The matter was soon relegated to being a distant memory in the public mind, but not to the family of the late Phijam Naobi. In early 2014, they moved Manipur High Court seeking issuance of a writ in the nature of mandamus or habeas corpus and prayed for the immediate arrest of LtGeneral Suhag, who was by then ViceChief of the Army.

When The Statesman broke this news, the Election Commission took due note and decreed that the post of Army Chief of Staff could be filled only after the 2014 general election. Manipur High Court, however, ruled that since the incident took place in Nagaland, it was only appropriate that the petitioner move Gauhati High Court, and that is what the victim’s brother did.

The matter dragged on as one respondent or the other from the Army side failed to file replies under one pretext or the other. In the meantime, General Suhag became Chief of Army Staff and got into yet another controversy when he deployed Army troops to appease the saffron brigade in a grand show on the banks of the Yamuna river. His objective was simple ~ to acquire a gubernatorial post.

And this became very clear when an Army officer, posting on the social media, remarked on how Suhag was likely to be made the governor of one of the Northeast states and how his “experience” in the region would be beneficial for the country. A barrage of replies forced the Army officer to quit the Facebook theatre.

In the meantime, the matter came up for final hearing before Gauhati High Court and there remain many pertinent questions that beg answers. The first, does an Army inquiry have legal standing as findings of such an investigation have no prima facie evidence? Second, it needs to be pointed out that any inquiry within the Army is conducted by a HQ formation save for a Loss of Classified Document that is made mandatory by the General Staff Branch.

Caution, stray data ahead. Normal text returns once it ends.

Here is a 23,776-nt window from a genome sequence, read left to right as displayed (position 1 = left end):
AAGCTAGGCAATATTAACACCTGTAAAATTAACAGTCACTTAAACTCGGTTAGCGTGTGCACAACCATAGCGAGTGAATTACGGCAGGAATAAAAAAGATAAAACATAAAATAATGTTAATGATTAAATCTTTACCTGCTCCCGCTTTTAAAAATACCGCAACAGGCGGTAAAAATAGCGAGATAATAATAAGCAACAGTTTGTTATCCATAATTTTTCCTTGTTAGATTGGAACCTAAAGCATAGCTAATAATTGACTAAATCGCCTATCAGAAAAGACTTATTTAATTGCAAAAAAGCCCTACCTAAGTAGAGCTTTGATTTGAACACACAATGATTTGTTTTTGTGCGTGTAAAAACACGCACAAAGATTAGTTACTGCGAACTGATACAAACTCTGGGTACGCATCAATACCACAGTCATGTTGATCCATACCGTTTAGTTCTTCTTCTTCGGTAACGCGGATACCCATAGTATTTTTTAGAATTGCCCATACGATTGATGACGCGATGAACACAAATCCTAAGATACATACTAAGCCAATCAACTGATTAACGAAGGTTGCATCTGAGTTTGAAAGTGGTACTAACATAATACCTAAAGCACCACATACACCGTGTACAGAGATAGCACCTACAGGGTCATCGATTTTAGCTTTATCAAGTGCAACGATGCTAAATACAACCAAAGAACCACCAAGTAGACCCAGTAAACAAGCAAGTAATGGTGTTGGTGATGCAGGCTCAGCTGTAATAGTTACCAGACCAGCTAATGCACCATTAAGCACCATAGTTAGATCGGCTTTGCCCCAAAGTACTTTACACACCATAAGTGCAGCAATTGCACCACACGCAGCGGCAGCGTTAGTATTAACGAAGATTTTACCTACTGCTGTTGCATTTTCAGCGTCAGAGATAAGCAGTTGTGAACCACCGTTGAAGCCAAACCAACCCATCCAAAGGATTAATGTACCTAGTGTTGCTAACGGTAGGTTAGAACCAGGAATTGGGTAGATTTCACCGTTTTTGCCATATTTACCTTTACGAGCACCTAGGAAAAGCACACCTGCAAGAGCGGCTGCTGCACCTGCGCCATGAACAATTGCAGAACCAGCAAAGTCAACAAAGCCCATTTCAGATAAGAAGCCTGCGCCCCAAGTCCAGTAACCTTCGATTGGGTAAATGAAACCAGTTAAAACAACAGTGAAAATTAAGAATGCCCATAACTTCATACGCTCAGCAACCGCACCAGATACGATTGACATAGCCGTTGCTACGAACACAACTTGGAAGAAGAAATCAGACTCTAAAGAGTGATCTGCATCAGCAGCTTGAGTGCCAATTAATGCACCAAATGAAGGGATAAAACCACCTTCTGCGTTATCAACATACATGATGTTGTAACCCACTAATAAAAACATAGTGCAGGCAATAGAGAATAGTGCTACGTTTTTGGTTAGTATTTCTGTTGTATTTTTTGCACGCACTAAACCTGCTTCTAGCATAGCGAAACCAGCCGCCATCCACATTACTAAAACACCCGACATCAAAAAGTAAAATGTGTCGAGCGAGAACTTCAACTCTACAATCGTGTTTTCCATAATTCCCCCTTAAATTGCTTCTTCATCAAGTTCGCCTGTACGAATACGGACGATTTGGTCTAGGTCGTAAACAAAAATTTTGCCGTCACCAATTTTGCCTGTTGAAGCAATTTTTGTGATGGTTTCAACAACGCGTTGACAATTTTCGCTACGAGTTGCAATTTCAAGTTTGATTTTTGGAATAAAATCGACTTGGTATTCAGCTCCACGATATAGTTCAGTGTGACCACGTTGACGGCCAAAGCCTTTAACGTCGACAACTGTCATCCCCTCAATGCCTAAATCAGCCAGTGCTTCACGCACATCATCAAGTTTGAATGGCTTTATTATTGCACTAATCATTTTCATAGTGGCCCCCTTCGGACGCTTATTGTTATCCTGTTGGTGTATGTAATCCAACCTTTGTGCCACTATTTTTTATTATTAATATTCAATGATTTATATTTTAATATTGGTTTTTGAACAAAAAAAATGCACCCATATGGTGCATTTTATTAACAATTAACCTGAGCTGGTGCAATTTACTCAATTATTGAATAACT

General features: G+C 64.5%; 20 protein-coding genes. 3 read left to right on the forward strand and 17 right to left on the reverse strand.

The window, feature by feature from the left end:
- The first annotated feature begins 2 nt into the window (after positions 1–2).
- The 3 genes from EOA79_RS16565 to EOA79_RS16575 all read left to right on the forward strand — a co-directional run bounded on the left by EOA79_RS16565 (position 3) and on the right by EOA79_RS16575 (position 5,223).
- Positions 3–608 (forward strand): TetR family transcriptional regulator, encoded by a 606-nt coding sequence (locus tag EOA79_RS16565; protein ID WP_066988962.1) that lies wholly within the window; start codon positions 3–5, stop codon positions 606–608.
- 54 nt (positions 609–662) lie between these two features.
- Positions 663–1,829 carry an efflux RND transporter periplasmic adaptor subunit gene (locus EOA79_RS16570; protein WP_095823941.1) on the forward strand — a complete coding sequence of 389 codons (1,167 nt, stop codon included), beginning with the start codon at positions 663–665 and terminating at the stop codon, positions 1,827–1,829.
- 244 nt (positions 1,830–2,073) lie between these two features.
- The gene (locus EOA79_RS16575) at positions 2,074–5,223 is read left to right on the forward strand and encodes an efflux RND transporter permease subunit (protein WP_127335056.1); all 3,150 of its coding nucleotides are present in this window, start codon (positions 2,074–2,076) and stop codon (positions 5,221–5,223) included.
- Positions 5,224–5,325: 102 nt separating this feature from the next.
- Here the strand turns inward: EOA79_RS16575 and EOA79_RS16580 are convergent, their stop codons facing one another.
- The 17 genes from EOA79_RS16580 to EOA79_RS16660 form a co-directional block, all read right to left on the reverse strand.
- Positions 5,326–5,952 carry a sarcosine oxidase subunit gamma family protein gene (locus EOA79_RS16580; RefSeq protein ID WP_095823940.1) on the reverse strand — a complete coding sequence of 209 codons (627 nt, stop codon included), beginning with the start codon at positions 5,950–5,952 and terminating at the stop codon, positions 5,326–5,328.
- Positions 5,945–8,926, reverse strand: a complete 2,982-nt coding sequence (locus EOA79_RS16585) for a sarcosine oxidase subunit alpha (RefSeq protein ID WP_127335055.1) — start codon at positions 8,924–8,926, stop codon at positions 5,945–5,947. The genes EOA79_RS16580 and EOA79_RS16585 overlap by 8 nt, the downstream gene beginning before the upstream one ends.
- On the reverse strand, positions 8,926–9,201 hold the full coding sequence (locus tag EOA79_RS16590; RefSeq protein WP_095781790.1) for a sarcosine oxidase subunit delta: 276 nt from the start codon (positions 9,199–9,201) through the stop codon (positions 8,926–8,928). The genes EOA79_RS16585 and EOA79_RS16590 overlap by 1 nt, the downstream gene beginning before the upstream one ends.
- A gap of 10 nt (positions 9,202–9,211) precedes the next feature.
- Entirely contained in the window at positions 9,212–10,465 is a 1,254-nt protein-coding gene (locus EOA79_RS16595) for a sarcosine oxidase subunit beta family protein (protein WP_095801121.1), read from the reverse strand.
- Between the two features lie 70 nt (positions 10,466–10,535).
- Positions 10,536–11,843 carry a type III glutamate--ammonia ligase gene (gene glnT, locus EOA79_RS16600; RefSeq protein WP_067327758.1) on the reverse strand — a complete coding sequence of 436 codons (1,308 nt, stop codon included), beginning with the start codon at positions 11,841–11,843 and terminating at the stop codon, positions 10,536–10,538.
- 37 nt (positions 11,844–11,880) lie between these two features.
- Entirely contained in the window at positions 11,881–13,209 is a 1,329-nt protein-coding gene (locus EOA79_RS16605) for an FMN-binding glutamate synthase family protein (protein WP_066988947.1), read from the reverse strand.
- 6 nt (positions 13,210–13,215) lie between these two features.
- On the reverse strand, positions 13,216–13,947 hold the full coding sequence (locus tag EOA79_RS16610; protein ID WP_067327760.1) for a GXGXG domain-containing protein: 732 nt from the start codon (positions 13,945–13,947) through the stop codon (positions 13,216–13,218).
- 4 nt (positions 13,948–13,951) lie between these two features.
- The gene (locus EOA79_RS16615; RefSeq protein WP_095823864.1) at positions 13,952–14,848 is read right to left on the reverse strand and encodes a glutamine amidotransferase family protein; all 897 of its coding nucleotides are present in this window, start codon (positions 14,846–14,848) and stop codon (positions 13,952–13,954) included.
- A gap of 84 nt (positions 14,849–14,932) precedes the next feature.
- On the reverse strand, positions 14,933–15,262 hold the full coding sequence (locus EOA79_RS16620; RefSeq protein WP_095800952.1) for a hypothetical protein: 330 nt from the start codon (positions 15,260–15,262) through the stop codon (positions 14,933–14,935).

Further, in this case, the one-man inquiry appointed to look into allegations of the complainant of triple homicide committed by fellow officers was ordered by GS Operations Branch, which was the affected party ~ hence the logic of a judge being able to adjudicate on his own conduct! Then there is the question of the Army not having provisions to go into suicide or homicide being a civil offence.

More importantly, this matter involved the killing of civilians. As pertinently, the one-man inquiry officer neither summoned the complainant nor recorded the statement of Major Ravi Kiran, the complainant. Also, no written statement has been given by Lt-Colonel Perumal, then GI(Int), 3 Corps.

It now appears that the direction of the enquiry was aimed at punishing Major Ravi Kiran for “false allegations”’ and for writing directly to the Chief of Army Staff “in disregard of procedures”. However, the one-man inquiry did not issue Major Ravi Kiran any showcause notice simply because the same would not stand in a civil court and also because of the awareness that such a move would be tantamount to the question of murder.

When reports last came in, Gauhati High Court had asked the Nagaland government to submit the post-mortem reports of the three deceased. The influence of 3 Corps also runs in the corridors of the Kohima Secretariat and the high court has given yet one more opportunity for respondents to file their replies.

The bigger question is whether the saffron brigade in power at the Centre considers appointing General Dalbir Singh Suhag ~ technically under investigation for trying to hush up the murder of three innocent citizens by a unit that reported directly to him while he was GOC of 3 Corps. Perhaps God will have washed His hands of the issue were he to be appointed governor of a Northeast state!

The writer, Yambem Laba, is the imphal-based special representative of the statesman.

Source: The Statesman